The restoration and beautification project paid off handsomely, as now the once lifeless river has not only been revived but it has been turned into the most lucrative tourism product that Malacca has to offer.

The recent Sungai Melaka International River Festival created history when the Drainage and Irrigation Department director-general, Datuk Ahmad Husaini Sulaiman, said the State administration’s success in turning the river into one of the finest in the country, region and also the world would be the main point of reference for the revival and beautification of all rivers in the country.

The effort taken by the Malacca government in beautifying the Melaka River has not only managed to turn the river into a commodity for tourism but also helped in mitigating floods.

Under the 10th Malaysia Plan all rivers in the country were allocated RM3.47 billion for flood mitigation works, rehabilitation and beautification exercise. Melaka alone was allocated RM285 million.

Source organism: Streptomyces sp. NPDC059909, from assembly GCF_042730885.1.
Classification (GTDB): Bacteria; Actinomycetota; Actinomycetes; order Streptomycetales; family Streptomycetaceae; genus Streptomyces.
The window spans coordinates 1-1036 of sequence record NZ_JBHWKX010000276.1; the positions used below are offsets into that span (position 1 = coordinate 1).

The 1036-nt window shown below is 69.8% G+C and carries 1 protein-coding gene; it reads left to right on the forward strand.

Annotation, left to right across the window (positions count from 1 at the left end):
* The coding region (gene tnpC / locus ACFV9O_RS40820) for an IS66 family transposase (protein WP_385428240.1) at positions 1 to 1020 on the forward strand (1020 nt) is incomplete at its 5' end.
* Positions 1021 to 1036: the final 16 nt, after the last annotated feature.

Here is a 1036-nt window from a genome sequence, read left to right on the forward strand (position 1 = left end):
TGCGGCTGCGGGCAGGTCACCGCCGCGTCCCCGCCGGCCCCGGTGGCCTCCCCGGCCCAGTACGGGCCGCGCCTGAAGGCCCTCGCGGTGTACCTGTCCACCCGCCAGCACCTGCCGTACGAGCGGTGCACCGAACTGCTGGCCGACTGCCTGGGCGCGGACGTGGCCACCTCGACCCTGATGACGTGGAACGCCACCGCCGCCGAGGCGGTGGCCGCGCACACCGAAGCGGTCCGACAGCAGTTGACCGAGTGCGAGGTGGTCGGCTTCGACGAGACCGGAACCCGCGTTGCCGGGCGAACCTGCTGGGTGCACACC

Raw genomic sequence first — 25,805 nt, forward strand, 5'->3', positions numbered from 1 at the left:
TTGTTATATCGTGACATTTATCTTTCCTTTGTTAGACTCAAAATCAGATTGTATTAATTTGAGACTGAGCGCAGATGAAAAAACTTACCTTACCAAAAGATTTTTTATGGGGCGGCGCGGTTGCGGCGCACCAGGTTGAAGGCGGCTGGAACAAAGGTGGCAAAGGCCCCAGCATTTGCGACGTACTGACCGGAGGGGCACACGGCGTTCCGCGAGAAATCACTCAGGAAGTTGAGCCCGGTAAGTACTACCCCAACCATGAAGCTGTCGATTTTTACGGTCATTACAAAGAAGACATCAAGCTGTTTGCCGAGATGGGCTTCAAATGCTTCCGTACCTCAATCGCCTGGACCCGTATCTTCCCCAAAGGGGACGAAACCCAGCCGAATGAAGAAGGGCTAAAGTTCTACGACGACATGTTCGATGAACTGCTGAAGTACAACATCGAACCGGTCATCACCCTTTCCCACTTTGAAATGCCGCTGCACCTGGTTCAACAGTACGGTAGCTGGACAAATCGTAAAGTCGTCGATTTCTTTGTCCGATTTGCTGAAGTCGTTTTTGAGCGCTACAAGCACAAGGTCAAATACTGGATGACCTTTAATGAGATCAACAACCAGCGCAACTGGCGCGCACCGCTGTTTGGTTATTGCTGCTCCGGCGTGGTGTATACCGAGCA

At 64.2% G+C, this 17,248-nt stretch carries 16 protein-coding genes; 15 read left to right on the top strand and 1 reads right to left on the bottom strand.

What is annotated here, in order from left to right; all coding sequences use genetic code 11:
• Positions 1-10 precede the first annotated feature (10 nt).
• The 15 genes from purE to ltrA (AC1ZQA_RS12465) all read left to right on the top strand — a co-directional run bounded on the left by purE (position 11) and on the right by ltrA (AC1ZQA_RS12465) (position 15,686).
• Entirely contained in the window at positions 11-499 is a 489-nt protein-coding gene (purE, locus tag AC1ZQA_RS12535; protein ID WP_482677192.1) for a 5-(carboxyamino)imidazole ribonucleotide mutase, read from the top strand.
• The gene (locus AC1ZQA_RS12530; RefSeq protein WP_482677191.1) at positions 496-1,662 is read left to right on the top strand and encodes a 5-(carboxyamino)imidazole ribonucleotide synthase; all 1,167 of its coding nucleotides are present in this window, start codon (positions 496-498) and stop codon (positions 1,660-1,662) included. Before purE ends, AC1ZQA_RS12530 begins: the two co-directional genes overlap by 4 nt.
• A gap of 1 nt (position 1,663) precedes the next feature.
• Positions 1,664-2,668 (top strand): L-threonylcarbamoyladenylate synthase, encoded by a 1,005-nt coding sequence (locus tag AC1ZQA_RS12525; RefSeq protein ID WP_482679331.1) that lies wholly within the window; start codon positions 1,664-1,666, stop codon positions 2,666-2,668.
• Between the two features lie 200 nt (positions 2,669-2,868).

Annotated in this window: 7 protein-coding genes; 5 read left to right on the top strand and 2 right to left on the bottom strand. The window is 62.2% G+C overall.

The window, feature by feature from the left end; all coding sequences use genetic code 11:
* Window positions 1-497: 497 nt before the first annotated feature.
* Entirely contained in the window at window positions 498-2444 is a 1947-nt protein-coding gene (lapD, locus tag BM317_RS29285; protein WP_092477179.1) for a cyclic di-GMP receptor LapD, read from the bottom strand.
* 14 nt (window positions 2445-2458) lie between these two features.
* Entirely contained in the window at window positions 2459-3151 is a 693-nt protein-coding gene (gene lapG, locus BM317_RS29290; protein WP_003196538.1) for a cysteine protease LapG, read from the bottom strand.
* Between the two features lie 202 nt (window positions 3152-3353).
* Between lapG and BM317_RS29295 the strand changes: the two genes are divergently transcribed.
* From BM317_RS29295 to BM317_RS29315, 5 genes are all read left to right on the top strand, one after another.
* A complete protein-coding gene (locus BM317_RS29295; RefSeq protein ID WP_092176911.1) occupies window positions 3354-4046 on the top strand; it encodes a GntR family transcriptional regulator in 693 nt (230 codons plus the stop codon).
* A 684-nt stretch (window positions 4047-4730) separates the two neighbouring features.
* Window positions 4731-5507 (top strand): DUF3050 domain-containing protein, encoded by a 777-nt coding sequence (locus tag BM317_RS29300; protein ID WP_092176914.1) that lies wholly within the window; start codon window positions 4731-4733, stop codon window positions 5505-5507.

In Malacca’s case, this money was not only used for flood mitigation works but also for the cleaning, beautification, and upgrading of the river system from the Sungai Melaka estuary right up to Malim.

This success of making Sungai Melaka into a living river is proposed to be replicated across the country.

Sungai Melaka is flanked by several delightful structures such as the Dutch or Red Square, traditional villages and other tourist attractions. In the second phase of its rehabilitation would start at the Hang Jebat bridge up to Batu Hampar, covering 5.2km.

The second phase would be divided into three main work packages; first would cover a 2.4km waterway from the Hang Jebat bridge to the Tun Razak bridge, followed by 1.2km from the Tun Razak bridge to the Melaka Sentral bridge, and the final package from the Melaka Sentral bridge to the Tidal Control Gate that stretches for 1.6km.

This would also include deepening the depth of the river, constructing walls and walkways along the river, landscapes, three water taxi stations at Taman Rempah and Jusco AEON, building unique bridges and beautifying the banks of the river.

Once the project is completed, the water quality of Sungai Melaka is expected to improve from class 111 barometer to class 11B by the year 2015.

The current success of the Melaka River rehabilitation and beautification project could also be seen through the Melaka River Cruise.